McConnell has derided the Senate Democratic plan as a "political stunt," a "total waste of time" and an "escape plan aimed at making Republicans look like the bad guys."
McConnell is expected to offer a Republican alternative next week, presumably one that follows the GOP's long-stated policy that sequestration can only be replaced by a different package of spending cuts.
McConnell has also said repeatedly that he won't get drawn into any last minute negotiations on sequestration, such as the talks he conducted with Vice President Joe Biden in late December to avert the fiscal cliff.
Sequestration mandates $85 billion in across-the-board spending cuts for 2013 and the $1.2 trillion for the full nine-year period. The process was triggered by the failure of Congress's Super Committee on Deficit Reduction in 2011 to agree on a deficit reduction package of $1.2 trillion.
Many budget experts assume sequestration will go forward on March 1, and that congressional leaders are not likely to enter into serious talks on restructuring the sequester until they begin serious negotiations in a few weeks on how to fund the federal government after March 27 when the current stop-gap funding bill expires.
The 2013 fiscal year began on Oct. 1, 2012 and the federal government has been operating under a stop-gap spending bill. The talks are expected to focus on extending the stop-gap bill until the end of FY'13, but the level of funding is certain to be a topic of fierce dispute. A deadlock on this matter could result in a shutdown of the federal government.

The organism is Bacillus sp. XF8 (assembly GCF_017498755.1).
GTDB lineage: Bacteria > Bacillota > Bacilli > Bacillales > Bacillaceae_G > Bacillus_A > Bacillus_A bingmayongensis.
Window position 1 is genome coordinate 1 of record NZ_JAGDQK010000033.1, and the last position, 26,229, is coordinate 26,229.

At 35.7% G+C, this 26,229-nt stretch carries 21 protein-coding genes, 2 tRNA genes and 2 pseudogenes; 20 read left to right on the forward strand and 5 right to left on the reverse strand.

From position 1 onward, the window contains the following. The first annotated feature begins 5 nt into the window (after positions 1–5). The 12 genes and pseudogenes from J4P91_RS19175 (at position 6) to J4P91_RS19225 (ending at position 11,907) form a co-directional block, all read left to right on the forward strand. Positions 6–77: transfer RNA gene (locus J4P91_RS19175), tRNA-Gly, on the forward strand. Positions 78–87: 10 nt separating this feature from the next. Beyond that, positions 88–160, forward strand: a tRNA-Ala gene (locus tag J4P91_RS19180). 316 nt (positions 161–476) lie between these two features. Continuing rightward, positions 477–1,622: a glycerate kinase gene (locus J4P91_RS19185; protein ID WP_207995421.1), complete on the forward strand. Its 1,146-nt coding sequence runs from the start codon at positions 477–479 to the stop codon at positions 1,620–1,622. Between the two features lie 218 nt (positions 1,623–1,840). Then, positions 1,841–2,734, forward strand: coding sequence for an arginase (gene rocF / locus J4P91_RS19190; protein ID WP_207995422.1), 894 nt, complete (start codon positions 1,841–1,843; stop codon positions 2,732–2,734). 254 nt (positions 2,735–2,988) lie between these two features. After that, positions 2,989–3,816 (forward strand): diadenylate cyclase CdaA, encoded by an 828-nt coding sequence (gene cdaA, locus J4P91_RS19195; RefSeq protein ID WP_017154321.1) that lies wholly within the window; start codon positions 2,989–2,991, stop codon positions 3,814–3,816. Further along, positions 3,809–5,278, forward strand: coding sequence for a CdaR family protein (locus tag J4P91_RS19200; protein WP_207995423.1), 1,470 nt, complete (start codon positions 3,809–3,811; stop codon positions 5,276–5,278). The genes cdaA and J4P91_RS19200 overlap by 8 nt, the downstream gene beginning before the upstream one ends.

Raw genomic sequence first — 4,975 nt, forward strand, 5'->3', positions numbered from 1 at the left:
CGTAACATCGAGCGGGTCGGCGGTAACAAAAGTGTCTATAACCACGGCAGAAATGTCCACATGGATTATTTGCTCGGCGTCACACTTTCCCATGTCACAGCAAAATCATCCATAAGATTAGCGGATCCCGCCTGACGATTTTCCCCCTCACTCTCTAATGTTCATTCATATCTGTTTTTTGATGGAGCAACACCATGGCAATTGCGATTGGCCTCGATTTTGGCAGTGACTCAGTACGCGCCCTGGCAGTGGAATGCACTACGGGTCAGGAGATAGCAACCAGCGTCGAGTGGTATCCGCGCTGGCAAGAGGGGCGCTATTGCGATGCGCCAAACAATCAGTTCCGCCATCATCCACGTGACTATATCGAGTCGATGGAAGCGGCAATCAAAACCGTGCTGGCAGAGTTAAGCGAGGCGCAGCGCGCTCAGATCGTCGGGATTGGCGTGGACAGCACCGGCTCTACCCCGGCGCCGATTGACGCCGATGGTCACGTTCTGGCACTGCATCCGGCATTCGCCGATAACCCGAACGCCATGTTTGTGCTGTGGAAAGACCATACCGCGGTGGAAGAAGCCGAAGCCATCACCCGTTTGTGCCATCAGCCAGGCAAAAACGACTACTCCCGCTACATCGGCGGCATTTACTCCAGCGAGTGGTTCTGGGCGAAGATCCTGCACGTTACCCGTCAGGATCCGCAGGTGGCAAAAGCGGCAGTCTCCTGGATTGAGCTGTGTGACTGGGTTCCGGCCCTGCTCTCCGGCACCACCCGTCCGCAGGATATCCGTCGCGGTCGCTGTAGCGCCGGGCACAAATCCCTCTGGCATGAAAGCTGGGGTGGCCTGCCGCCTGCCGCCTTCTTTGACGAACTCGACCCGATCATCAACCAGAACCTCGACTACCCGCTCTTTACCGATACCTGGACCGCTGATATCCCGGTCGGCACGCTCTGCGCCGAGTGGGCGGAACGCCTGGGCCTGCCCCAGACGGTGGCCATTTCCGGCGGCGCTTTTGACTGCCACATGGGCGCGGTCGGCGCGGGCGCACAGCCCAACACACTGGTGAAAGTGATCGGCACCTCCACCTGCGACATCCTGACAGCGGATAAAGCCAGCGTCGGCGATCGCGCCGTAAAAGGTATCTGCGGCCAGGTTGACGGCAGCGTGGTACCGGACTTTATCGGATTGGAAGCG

As the battle over the FY'13 stop-gap spending bill rages, both the House and Senate are expected to intensify work on their FY'14 budget resolutions. These congressional blueprints outline multi-year spending and revenue goals and and make deficit estimates.
House Budget Committee Chairman Paul Ryan has said he will unveil a FY'14 budget that brings the federal budget into balance in a decade through spending cuts and economic growth. Ryan's budget last year did not balance the federal budget until 2040, so to achieve this goal of balance in a decade will require new policies that fiscal experts will be eager to review.
Senate Budget Committee Chairman Patty Murray has been less specific about her fiscal goals in the Senate Democratic FY'14 budget resolution. She has said it will contain "pro-growth" and "pro-middle class" policies and has indicated clearly that it will include tax increases on the wealthy.
Ryan and Murray are likely to pass their FY'14 budgets this spring on party-line votes in their respective chambers, but there seems to be little chance they will be able to negotiate a compromise plan.
Consequently, the House and Senate budget resolutions this spring are more likely to be party statements of fiscal aspirations than governing documents that will chart a new fiscal course for the nation.
For those seeking common ground on the budget, Erskine Bowles and Alan Simpson, the co-chairs of Obama's 2010 fiscal commission, have drafted a revised budget plan that they hope can attract deficit hawks from both parties.
The revised Bowles-Simpson plan calls for $2.4 trillion in additional deficit reduction over a decade, with $600 billion coming from Medicaid and Medicare savings, $600 billion from additional revenues, and $1.2 trillion from a mix of discretionary and entitlement savings.
Finally, Congress must return to the always contentious issue of increasing the debt ceiling. The current $16.4 trillion debt ceiling was suspended until May 19 by legislation earlier this year. It is unclear if lawmakers will seek to pass a long-term increase in the debt ceiling or approve a series of short term measures as the broader fiscal debate unfolds.